1/24/2014 to 5/14/2014
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Three Decades of Photography and Video
January 24–May 14, 2014
Carrie Mae Weems is a socially motivated artist
whose works invite contemplation of race, gender, and class.
Increasingly, she has broadened her view to include global struggles for
equality and justice. Comprehensive in scope, this retrospective
primarily features photographs, including the groundbreaking Kitchen
Table Series (1990), but also presents written texts, audio recordings,
and videos. The exhibition traces the evolution of Weems's career over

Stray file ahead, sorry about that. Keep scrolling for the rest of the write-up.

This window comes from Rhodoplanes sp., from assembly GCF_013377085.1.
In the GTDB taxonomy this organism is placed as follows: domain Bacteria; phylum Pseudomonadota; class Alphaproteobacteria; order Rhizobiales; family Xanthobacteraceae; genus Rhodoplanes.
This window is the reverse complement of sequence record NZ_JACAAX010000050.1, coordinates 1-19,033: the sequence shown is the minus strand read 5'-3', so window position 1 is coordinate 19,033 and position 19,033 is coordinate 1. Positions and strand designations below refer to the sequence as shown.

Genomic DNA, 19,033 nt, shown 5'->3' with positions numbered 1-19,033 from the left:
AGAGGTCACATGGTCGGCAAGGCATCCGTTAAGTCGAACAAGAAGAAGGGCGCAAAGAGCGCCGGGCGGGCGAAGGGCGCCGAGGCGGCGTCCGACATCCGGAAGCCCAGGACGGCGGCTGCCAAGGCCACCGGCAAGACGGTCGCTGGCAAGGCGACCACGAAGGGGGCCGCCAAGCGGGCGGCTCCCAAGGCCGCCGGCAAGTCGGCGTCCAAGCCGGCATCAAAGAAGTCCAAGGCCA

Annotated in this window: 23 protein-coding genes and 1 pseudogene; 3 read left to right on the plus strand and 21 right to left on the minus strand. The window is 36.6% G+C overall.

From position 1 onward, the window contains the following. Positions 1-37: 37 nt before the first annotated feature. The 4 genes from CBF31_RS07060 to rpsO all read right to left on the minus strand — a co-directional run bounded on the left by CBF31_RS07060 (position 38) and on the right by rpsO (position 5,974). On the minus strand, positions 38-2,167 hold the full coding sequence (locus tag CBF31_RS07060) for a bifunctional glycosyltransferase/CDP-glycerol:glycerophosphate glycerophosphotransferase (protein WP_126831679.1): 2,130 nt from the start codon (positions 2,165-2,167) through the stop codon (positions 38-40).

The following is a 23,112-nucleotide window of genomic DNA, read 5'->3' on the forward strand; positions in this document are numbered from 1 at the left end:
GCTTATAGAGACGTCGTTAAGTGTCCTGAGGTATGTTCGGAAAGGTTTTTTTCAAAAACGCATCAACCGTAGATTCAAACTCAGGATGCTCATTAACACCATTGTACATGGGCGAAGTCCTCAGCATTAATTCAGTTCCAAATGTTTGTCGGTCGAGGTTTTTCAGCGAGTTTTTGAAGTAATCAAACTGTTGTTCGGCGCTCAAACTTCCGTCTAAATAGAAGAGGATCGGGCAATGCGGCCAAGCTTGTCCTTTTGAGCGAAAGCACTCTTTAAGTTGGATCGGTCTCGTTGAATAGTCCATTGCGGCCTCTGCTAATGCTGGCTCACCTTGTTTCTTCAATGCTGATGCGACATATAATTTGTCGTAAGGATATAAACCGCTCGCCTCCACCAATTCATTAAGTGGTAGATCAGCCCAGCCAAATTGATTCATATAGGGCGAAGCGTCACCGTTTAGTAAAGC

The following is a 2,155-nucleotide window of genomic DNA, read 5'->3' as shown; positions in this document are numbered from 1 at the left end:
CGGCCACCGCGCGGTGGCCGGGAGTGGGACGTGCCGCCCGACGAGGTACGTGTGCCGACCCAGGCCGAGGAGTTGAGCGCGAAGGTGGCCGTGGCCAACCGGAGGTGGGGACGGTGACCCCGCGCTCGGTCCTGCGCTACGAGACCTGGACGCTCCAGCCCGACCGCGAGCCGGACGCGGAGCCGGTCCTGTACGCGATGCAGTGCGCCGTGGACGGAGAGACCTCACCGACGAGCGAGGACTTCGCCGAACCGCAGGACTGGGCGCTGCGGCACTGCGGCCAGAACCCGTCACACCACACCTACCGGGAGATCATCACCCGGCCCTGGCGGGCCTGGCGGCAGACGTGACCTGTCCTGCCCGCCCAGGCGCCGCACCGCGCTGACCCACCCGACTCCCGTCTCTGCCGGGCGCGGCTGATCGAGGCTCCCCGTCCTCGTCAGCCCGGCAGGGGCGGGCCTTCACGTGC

the last 30 years, from her early documentary and autobiographical
photographic series to the more conceptual and philosophically complex
works that have placed her at the forefront of contemporary art.
Although Weems employs a variety of means to address an array of issues,
all of her work displays an overarching commitment to better
understanding the present by closely examining history and identity. It
also contains a desire for universality: while African Americans are
typically her primary subjects, Weems wants "people of color to stand
for the human multitudes" and for her art to resonate with all
Visit the artist's website for more information about her work.
More on the exhibition at the Guggenheim
Carrie Mae Weems: Three Decades of Photography and Video is
organized by the Frist Center for the Visual Arts, Nashville, Tennessee.
This exhibition is supported in part by The Robert Mapplethorpe